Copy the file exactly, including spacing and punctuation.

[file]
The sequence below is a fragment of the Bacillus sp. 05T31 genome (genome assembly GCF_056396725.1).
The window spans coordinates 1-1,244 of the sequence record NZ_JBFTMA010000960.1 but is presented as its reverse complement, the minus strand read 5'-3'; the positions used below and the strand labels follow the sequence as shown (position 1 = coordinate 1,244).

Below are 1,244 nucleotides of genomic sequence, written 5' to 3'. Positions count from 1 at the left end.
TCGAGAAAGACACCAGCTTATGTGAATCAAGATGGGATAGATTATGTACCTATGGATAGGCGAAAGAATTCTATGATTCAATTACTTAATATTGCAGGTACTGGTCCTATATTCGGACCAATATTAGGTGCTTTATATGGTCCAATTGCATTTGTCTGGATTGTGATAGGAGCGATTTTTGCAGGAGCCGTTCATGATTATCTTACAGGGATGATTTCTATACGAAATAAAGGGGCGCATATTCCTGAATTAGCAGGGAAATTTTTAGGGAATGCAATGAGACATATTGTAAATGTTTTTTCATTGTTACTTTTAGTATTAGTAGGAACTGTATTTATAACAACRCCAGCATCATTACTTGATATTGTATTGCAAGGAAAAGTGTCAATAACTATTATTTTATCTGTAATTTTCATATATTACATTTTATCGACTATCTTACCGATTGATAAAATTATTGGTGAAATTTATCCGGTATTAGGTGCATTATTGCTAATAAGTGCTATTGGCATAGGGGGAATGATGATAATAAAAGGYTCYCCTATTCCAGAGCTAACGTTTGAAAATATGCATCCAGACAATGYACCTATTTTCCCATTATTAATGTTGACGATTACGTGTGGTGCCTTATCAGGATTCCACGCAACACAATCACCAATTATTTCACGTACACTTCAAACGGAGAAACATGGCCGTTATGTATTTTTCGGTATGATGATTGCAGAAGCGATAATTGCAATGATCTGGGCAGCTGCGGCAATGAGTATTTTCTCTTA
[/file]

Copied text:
The sequence below is a fragment of the Bacillus sp. 05T31 genome (genome assembly GCF_056396725.1).
The window spans coordinates 1-1,244 of the sequence record NZ_JBFTMA010000960.1 but is presented as its reverse complement, the minus strand read 5'-3'; the positions used below and the strand labels follow the sequence as shown (position 1 = coordinate 1,244).

Below are 1,244 nucleotides of genomic sequence, written 5' to 3'. Positions count from 1 at the left end.
TCGAGAAAGACACCAGCTTATGTGAATCAAGATGGGATAGATTATGTACCTATGGATAGGCGAAAGAATTCTATGATTCAATTACTTAATATTGCAGGTACTGGTCCTATATTCGGACCAATATTAGGTGCTTTATATGGTCCAATTGCATTTGTCTGGATTGTGATAGGAGCGATTTTTGCAGGAGCCGTTCATGATTATCTTACAGGGATGATTTCTATACGAAATAAAGGGGCGCATATTCCTGAATTAGCAGGGAAATTTTTAGGGAATGCAATGAGACATATTGTAAATGTTTTTTCATTGTTACTTTTAGTATTAGTAGGAACTGTATTTATAACAACRCCAGCATCATTACTTGATATTGTATTGCAAGGAAAAGTGTCAATAACTATTATTTTATCTGTAATTTTCATATATTACATTTTATCGACTATCTTACCGATTGATAAAATTATTGGTGAAATTTATCCGGTATTAGGTGCATTATTGCTAATAAGTGCTATTGGCATAGGGGGAATGATGATAATAAAAGGYTCYCCTATTCCAGAGCTAACGTTTGAAAATATGCATCCAGACAATGYACCTATTTTCCCATTATTAATGTTGACGATTACGTGTGGTGCCTTATCAGGATTCCACGCAACACAATCACCAATTATTTCACGTACACTTCAAACGGAGAAACATGGCCGTTATGTATTTTTCGGTATGATGATTGCAGAAGCGATAATTGCAATGATCTGGGCAGCTGCGGCAATGAGTATTTTCTCTTA